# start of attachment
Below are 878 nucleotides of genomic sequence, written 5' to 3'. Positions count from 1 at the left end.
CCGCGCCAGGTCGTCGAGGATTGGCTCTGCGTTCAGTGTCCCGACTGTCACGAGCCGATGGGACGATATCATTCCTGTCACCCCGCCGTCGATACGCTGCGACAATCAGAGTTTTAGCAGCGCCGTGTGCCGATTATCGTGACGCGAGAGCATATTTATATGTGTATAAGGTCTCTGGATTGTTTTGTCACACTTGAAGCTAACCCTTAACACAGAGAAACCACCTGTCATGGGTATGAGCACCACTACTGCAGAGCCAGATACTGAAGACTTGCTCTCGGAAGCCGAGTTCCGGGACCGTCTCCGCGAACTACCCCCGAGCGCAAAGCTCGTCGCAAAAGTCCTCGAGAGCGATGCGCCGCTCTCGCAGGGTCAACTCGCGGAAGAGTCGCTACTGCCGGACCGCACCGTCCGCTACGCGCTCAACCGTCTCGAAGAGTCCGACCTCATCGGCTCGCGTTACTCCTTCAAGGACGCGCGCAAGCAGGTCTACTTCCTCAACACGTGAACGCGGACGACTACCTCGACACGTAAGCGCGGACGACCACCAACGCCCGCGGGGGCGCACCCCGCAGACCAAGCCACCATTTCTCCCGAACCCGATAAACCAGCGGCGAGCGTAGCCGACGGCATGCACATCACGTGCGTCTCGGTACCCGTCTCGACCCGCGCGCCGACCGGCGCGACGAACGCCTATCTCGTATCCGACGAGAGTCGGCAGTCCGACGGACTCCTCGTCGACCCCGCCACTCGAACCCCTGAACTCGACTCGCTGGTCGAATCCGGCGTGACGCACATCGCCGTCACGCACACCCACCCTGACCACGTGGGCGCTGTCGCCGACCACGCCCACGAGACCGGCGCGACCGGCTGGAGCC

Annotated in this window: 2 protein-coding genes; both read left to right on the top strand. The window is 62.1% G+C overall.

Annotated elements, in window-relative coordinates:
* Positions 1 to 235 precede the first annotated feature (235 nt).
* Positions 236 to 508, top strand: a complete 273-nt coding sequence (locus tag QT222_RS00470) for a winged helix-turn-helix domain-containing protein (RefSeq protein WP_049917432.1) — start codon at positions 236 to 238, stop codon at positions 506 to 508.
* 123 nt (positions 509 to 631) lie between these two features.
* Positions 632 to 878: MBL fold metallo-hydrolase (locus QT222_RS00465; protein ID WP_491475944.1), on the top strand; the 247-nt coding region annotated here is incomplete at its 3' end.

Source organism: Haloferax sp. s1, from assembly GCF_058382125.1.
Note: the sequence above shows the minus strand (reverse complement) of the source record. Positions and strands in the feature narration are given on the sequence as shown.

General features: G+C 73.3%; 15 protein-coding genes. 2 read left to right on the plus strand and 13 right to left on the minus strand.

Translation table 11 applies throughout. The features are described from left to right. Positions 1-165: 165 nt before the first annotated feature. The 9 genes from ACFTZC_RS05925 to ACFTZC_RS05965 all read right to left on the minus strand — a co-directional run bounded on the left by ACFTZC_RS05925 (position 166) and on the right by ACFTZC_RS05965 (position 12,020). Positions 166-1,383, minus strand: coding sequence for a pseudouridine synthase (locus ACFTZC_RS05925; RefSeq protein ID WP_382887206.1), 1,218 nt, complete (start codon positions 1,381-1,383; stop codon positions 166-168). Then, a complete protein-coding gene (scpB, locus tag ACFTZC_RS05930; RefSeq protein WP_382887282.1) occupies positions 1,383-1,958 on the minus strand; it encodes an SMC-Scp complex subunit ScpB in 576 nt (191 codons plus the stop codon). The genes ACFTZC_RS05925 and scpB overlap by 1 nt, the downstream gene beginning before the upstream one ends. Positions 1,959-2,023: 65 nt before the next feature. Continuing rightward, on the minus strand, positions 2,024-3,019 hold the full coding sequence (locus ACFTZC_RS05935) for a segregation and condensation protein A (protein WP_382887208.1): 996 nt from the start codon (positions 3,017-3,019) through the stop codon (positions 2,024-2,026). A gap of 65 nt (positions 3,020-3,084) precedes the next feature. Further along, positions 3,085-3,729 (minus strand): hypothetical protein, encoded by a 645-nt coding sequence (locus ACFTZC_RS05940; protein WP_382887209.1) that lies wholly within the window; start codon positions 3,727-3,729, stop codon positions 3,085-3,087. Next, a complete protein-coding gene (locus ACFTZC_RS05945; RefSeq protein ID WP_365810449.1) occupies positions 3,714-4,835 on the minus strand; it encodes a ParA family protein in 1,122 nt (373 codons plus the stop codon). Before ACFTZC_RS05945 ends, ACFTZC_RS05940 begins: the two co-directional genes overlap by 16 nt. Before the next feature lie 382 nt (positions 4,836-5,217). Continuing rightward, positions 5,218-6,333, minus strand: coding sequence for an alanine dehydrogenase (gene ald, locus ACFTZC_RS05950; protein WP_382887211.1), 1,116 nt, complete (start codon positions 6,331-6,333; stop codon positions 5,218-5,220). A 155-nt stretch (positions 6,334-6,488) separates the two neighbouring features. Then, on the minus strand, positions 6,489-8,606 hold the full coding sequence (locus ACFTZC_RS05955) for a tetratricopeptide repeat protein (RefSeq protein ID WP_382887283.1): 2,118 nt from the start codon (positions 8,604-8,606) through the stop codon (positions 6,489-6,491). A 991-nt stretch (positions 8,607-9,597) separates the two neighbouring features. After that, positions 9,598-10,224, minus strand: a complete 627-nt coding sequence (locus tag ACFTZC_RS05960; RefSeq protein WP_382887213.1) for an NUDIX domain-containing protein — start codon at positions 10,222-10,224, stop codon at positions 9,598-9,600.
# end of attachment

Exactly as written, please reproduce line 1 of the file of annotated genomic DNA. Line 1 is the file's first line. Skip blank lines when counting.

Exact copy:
Below are 878 nucleotides of genomic sequence, written 5' to 3'. Positions count from 1 at the left end.